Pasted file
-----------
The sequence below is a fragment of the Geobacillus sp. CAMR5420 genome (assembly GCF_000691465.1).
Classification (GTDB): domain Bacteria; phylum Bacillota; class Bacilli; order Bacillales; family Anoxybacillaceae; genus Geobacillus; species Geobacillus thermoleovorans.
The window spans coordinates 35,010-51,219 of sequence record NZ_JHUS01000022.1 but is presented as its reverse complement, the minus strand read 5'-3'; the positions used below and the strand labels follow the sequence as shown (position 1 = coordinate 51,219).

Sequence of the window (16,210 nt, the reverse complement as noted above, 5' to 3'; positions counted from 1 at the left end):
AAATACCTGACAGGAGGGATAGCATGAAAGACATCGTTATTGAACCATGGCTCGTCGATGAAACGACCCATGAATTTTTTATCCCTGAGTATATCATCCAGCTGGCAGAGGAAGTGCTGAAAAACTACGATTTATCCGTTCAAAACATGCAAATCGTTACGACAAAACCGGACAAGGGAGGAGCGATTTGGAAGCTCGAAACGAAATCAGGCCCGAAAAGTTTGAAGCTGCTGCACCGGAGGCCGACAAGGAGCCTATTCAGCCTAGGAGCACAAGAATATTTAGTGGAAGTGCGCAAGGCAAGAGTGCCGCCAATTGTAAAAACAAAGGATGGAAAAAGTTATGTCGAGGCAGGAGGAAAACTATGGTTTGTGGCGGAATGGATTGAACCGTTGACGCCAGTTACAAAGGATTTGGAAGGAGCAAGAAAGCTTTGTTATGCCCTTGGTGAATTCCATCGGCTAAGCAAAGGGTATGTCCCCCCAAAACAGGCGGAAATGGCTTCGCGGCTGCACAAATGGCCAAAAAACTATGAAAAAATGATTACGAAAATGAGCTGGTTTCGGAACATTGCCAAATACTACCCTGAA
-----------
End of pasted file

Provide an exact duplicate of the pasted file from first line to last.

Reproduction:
The sequence below is a fragment of the Geobacillus sp. CAMR5420 genome (assembly GCF_000691465.1).
Classification (GTDB): domain Bacteria; phylum Bacillota; class Bacilli; order Bacillales; family Anoxybacillaceae; genus Geobacillus; species Geobacillus thermoleovorans.
The window spans coordinates 35,010-51,219 of sequence record NZ_JHUS01000022.1 but is presented as its reverse complement, the minus strand read 5'-3'; the positions used below and the strand labels follow the sequence as shown (position 1 = coordinate 51,219).

Sequence of the window (16,210 nt, the reverse complement as noted above, 5' to 3'; positions counted from 1 at the left end):
AAATACCTGACAGGAGGGATAGCATGAAAGACATCGTTATTGAACCATGGCTCGTCGATGAAACGACCCATGAATTTTTTATCCCTGAGTATATCATCCAGCTGGCAGAGGAAGTGCTGAAAAACTACGATTTATCCGTTCAAAACATGCAAATCGTTACGACAAAACCGGACAAGGGAGGAGCGATTTGGAAGCTCGAAACGAAATCAGGCCCGAAAAGTTTGAAGCTGCTGCACCGGAGGCCGACAAGGAGCCTATTCAGCCTAGGAGCACAAGAATATTTAGTGGAAGTGCGCAAGGCAAGAGTGCCGCCAATTGTAAAAACAAAGGATGGAAAAAGTTATGTCGAGGCAGGAGGAAAACTATGGTTTGTGGCGGAATGGATTGAACCGTTGACGCCAGTTACAAAGGATTTGGAAGGAGCAAGAAAGCTTTGTTATGCCCTTGGTGAATTCCATCGGCTAAGCAAAGGGTATGTCCCCCCAAAACAGGCGGAAATGGCTTCGCGGCTGCACAAATGGCCAAAAAACTATGAAAAAATGATTACGAAAATGAGCTGGTTTCGGAACATTGCCAAATACTACCCTGAA